Kia ora: Morrinsville

Super-dairying country welcomes Elisabeth Easther

Caffeine Cafe in Morrinsville. Photo / Supplied
Caffeine Cafe in Morrinsville. Photo / Supplied

Origin of name: The land was bought from Wiremu Tamihana in the late 19th century by the Morrin brothers of Scotland and named after them by them.

Population: 7000 (approx), with a rural population of about another 10,000 in the wider region.

Where is it: In the Waikato, 20-30 minutes from Hamilton, 137km from Auckland.

Slogan: Cream of the Country.

Interesting fact: It's said there are more cows in a 10km radius of Morrinsville than anywhere else in the world.

Town competition: The Tug of War and Miss Morrinsville contests, both at the A&P Show each year in March.

Best reason to stop: The lovely old buildings and lush gardens, also the arts centres and the rich heritage.

Best place to take the kids: The Recreation Ground with its 50m outdoor Olympic pool.

Best pub: Nottingham Castle Hotel, an impressive historic building on the Heritage Trail.

Best food: The Council Cafe and Bar, very fine food.

Most famous locals: John Money, psychologist, author and sexologist. All Blacks Don and Ian Clarke.

Main industry: Greenlea Meats and Fonterra. The area around Morrinsville is said to be among the most intensively dairy-farmed areas in the world.

Best bakery: Wagon Wheel, a good keen blokes' place. Not bursting with refinement, but good for a couple of pies and a filled roll.

Best local website: morrinsvillenz.co.nz

Source of pride: The Morrinsville Heritage Centre, and the Morrin Museum. Great local history sources.

Best museum, or art gallery: The Wallace Gallery is outstanding and exhibitions change regularly, making it a place to stop at often.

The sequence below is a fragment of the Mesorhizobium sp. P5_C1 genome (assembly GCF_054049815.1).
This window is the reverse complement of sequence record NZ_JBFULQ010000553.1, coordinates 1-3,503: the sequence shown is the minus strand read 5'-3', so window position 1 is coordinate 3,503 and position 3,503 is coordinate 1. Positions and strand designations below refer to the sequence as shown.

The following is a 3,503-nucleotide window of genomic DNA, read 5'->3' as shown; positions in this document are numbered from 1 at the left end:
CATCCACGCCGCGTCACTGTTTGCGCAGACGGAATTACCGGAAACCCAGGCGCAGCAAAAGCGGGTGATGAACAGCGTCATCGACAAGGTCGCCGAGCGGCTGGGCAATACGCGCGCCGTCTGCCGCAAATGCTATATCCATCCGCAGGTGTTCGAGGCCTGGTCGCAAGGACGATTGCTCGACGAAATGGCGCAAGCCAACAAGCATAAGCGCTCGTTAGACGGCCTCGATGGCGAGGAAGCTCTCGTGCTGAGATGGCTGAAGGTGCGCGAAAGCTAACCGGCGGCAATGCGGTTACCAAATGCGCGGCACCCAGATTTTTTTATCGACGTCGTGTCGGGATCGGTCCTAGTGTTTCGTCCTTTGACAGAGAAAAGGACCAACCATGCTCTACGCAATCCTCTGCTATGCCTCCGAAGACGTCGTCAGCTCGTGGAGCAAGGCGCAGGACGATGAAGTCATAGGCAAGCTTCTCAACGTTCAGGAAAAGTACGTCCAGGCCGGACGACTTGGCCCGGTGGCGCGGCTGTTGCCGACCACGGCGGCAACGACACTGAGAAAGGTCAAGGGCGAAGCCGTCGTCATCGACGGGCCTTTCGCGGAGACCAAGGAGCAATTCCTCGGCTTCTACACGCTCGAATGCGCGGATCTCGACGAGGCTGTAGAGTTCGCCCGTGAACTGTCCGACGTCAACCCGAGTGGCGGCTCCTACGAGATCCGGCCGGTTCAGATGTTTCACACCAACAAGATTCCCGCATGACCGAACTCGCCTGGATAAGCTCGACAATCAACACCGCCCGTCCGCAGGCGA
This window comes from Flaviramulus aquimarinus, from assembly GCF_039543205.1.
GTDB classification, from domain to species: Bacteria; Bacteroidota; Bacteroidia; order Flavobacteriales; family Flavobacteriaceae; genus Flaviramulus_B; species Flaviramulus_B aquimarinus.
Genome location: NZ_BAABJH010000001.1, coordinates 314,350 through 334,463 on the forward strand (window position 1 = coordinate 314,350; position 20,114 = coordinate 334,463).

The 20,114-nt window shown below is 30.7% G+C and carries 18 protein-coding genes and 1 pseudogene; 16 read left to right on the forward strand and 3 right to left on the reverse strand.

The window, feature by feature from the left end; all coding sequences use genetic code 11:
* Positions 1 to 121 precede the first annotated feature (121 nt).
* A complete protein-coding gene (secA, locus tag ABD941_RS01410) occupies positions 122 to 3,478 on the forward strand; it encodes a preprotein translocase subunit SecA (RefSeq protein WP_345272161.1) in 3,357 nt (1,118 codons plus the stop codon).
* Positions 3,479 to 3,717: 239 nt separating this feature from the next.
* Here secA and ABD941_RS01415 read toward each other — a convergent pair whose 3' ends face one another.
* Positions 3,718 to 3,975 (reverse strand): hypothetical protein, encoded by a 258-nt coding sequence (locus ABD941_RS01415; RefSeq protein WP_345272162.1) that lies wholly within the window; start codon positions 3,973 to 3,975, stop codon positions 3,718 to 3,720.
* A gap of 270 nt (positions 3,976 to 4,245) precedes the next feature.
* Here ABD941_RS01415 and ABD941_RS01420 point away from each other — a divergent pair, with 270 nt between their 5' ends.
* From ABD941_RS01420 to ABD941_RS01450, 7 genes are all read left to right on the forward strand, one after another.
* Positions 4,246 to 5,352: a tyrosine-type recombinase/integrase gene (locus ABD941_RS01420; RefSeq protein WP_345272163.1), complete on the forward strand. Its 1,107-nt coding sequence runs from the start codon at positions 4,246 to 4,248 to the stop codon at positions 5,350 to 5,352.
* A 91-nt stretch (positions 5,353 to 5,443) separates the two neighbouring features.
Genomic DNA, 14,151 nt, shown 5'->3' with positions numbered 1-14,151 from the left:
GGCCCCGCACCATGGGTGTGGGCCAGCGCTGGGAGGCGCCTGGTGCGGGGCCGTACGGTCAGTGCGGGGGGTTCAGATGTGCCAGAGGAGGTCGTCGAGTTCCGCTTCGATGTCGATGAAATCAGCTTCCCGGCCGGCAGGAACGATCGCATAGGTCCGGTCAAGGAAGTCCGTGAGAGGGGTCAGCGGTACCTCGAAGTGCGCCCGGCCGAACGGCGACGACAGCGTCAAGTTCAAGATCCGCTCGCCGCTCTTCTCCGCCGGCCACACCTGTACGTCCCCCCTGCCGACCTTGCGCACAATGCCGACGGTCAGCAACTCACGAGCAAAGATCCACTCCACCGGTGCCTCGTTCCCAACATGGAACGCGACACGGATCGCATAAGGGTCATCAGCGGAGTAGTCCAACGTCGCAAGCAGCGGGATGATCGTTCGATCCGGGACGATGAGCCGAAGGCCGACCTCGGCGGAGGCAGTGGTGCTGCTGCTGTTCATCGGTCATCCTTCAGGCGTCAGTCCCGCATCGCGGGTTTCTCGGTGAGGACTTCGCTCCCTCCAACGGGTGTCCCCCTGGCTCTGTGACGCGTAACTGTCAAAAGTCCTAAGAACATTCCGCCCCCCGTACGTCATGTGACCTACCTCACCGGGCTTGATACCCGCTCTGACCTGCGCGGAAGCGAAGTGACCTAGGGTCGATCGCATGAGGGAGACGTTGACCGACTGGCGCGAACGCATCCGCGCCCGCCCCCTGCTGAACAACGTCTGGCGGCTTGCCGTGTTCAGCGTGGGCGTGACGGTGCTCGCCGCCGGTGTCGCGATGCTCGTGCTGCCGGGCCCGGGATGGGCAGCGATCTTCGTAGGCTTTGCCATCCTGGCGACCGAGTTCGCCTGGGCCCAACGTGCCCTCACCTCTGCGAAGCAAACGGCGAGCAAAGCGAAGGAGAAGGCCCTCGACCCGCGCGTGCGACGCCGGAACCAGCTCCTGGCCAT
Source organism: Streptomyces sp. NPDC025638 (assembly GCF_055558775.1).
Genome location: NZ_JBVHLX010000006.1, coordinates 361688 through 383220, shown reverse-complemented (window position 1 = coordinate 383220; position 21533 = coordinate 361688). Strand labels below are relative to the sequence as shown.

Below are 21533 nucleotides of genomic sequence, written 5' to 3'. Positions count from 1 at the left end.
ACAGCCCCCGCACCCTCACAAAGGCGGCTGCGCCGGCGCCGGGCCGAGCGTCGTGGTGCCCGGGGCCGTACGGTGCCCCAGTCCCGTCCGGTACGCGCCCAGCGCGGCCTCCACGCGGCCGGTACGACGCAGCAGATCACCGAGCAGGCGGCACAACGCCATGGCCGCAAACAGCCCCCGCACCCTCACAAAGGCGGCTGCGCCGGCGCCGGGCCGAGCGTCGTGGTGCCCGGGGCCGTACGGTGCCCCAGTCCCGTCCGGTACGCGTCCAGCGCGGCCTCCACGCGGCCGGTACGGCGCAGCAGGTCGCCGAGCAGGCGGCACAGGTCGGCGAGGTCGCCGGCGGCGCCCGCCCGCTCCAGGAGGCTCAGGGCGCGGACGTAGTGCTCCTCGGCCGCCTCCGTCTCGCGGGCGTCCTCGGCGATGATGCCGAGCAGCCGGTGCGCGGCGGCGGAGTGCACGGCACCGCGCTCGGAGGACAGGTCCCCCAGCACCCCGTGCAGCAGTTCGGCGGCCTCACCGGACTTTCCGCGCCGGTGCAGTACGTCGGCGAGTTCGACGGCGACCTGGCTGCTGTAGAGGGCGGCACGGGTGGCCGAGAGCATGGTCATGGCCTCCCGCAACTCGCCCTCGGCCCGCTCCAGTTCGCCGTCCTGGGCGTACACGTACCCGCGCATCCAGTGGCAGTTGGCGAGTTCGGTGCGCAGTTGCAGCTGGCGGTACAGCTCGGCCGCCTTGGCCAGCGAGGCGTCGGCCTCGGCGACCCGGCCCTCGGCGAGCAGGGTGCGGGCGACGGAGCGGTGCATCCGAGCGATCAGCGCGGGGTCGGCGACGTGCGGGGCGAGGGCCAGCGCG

Best walk: The tranquil river walk along Piako River on the southern edge of Morrinsville. The Heritage Trail is good for history buffs. It takes about 90 minutes and takes in some of the finest buildings and sights.

Best view: The view from Mt Misery is a goodie, although sadly there's no public access anymore. The farmer used to let people walk to it, but that's no longer possible because of some hoons who spoiled it for everyone.

Best place to pull over: Murray Oaks, on the Te Aroha side of Morrinsville. It's a big wooded area, and there's an annual craft festival held there under the trees.

Best playground: The playground in Thomas Park, next to the Plunket rooms, has a fabulous play area.

Best swim: The Olympic Swimming Pool.

Here for a short time: Go to the Wallace Gallery or the Heritage Centre.

Best kept secret: You can still get great value residential sections close to the golf course.

Golfers need to know: There is an impressive 18-hole golf course right on the edge of town, with mature trees, a lake and lovely facilities.

When a local has visitors from abroad staying: They take them to the Morrinsville Rose Gardens or the Recreation Ground, which has plenty of trees to rest under and nine tennis courts. The A&P Show is held there.

Best place to stay: Churchill's B&B has options to suit all budgets, great breakfasts and a thoroughly genial host who'll make you feel right at home. churchillsbb.co.nz

Locals say: To here, it's not far from anywhere.

BEST FLAT WHITE: Caffeine Cafe - and do try their carrot cake, it's amazing.Top, Caffeine Cafe's superb offerings; above, Nottingham Castle Hotel.

Thank you to long-time local Dennis Trotter for sharing his enthusiasm for Morrinsville.

- NZ Herald

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